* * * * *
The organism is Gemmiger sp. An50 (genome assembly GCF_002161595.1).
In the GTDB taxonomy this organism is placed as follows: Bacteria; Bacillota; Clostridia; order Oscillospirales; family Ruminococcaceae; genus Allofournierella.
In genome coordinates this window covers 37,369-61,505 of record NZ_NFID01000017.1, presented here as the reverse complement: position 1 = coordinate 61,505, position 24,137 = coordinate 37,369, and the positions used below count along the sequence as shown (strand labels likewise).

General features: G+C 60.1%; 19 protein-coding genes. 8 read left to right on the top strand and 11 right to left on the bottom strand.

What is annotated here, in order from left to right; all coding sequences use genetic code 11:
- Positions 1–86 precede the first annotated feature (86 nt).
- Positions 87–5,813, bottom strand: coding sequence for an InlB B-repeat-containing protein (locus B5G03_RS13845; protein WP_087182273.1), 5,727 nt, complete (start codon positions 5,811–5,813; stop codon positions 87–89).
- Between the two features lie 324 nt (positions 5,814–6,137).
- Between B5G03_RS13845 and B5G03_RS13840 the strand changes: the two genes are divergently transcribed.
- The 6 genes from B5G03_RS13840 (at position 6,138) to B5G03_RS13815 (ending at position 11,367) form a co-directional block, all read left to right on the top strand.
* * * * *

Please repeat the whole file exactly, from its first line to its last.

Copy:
The organism is Gemmiger sp. An50 (genome assembly GCF_002161595.1).
In the GTDB taxonomy this organism is placed as follows: Bacteria; Bacillota; Clostridia; order Oscillospirales; family Ruminococcaceae; genus Allofournierella.
In genome coordinates this window covers 37,369-61,505 of record NZ_NFID01000017.1, presented here as the reverse complement: position 1 = coordinate 61,505, position 24,137 = coordinate 37,369, and the positions used below count along the sequence as shown (strand labels likewise).

General features: G+C 60.1%; 19 protein-coding genes. 8 read left to right on the top strand and 11 right to left on the bottom strand.

What is annotated here, in order from left to right; all coding sequences use genetic code 11:
- Positions 1–86 precede the first annotated feature (86 nt).
- Positions 87–5,813, bottom strand: coding sequence for an InlB B-repeat-containing protein (locus B5G03_RS13845; protein WP_087182273.1), 5,727 nt, complete (start codon positions 5,811–5,813; stop codon positions 87–89).
- Between the two features lie 324 nt (positions 5,814–6,137).
- Between B5G03_RS13845 and B5G03_RS13840 the strand changes: the two genes are divergently transcribed.
- The 6 genes from B5G03_RS13840 (at position 6,138) to B5G03_RS13815 (ending at position 11,367) form a co-directional block, all read left to right on the top strand.